• Luke

If you have been out at dusk lately You may be noticing the brightest star that appears over the southern horizon just after sunset. This “star” is actually the planet Jupiter!

Infrared view of Jupiter

Jupiter is the largest planet in our solar system at 11.6 times the size of Earth in diameter (86,881 miles), making it 1,322 times the size of earth in volume, you could fit over a thousand earth's inside Jupiter. Being so massive has made Jupiter a solar system within our solar system, as it's extreme gravitational pull captures lots of objects as moons of Jupiter.

Jupiter's size compared to earth, the entirety of earth could fit, with room to spare, in Jupiter's 'great red spot' (an acid hurricane that has been raging on Jupiter for centuries)

Jupiter currently has 79 known moons. This number keeps increasing as recently as July of 2018, we added 10 newly discovered moons to the total. 26 of the moons are so new they are still awaiting official names. We are not done adding to the number of known moons of Jupiter. Astronomers are discovering new moons of Jupiter so frequently the main trick has become making sure the newly observed moons are not the same as a moon we have previously counted.

The number of moons of Jupiter will also be changing further as new moons are likely about to be made and destroyed. Of the known objects going around Jupiter most are going the same direction but, some are going the opposite direction and just like if you go the opposite direction of traffic in a traffic circle collision is likely.

If you look at Jupiter with even just a halfway decent pair of binoculars you will be able to see 4 of Jupiter's moons Io, Europa, Ganymede, and Callisto. These are called the Galilean Moons as they were first observed by Galileo in his small telescope. They are very easy to make out even in small telescopes/binoculars but, telling which one is which takes several observations over a long period of time as they are circling Jupiter and you can only see this movement edge on from Earth. To determine a moon’s true distance from Jupiter you must watch the moons to see when they stop getting further from Jupiter, turn around and get closer. (or you can just cheat and use this web tool)

how Jupiter and it's 4 Galilean Moons appear in a telescope or binoculars (the stripes/spot can be much harder to see than it might look from this picture)to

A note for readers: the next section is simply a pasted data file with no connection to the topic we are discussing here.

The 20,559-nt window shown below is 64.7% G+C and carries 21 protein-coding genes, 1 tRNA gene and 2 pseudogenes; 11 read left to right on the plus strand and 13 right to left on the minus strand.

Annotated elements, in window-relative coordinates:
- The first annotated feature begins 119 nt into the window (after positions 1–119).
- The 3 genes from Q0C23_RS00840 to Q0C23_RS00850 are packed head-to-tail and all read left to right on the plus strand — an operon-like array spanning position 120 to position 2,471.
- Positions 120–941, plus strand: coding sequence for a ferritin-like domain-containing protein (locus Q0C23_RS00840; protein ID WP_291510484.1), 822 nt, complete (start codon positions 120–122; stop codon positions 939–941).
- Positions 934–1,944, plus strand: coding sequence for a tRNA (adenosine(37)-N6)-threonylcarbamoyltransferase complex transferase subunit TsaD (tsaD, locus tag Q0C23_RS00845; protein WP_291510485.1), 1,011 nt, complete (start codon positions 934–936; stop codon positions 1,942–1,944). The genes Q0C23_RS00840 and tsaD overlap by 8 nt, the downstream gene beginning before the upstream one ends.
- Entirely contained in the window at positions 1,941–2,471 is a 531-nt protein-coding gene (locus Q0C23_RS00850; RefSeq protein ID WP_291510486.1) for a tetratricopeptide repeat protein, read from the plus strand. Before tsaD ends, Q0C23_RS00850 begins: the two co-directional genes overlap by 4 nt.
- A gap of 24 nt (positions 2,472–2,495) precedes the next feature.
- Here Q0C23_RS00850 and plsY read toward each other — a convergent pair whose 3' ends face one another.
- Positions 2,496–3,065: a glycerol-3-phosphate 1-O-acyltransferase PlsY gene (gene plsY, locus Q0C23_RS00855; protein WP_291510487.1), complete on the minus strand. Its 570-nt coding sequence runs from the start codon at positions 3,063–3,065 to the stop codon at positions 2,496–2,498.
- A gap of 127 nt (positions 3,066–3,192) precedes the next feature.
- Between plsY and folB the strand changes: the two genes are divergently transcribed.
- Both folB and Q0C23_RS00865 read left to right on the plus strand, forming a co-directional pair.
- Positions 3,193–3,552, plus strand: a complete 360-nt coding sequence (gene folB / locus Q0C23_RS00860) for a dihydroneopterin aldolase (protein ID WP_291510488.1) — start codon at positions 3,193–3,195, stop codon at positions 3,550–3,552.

All of the Galilean Moons are interesting places and studied extensively. Io (the closest) is the most volcanic body in our solar system, Eropa is the smoothest body in our solar system it’s believed to have liquid water and therefore possibly life beneath it’s ice surface. Ganymede is bigger than the planet Mercury, and Callisto (the furthest out) is the most cratered body in our solar system.

Jupiter’s moons served as one of the first standardized clocks. Jupiter’s moons movement is regular and predictable so the Royal Observatory in Greenwich calculated and published their future locations and local time (as would be shown on a sundial or pendulum clock) at Greenwich, forming the foundations for our time zones based around Greenwich Mean Time.

With a good pair of binoculars you can also see red stripes contrasted with white stripes this is Jupiter’s atmosphere. The change in coloration is caused by different compounds in the atmosphere that change color when exposed to the light of the Sun.

A really good set of binoculars or a decent telescope you can see the red spot which is an acid hurricane more than twice the size of earth that has been observed since at least 350 years ago. This has been the only silver lining of stargazing in Colorado thru the smog/haze from the wild fires in the mountains is that the haze has been increasing the contrast on Jupiter making the stripes and spot easier to see (I've actually been able to make out a personal record number of stripes this year seeing 7). A day on Jupiter last about 10 hrs so over the course of a long winter night you can watch Jupiter do a full rotation by watching the great red spot do a lap around the planet.

close up of the spot on Jupiter

Jupiter is currently “in Capricorn ”. Capricorn doesn't look like much unless you have really dark sky, but you will see Sagittarius to the right, right next to it! If you have decently dark skies and some imagination you might see a constellation that resembles a teapot just to the right of Jupiter. A triangular lid atop a trapezoidal body with a trapezoidal handle on the east side and a triangular spout on the west side. Even better if you are in a particularly dark area you can see the milky way appearing as steam coming out of the spout. This “teapot” was originally seen as an archer, and named Sagittarius. The tip of the spout to the two stars that make the top of the handle are the arrow and the top of the lid and the two stars to the right of the base make the bow for the archer.

The archer's arrow is drawn pointing to the west towards a bright star with a red/orange hue. This star is Antares. Antares is not to be confused with mars which is currently rising in the eastern sky around 10pm ~ish (this is such a common mistake it is where Antares name came from, it's Arabic for 'rival of mars'). The star Antares is the heart of the scorpion or Scorpio. and Sagittarius is protecting others from Scorpio by keeping his bow drawn towards it's heart.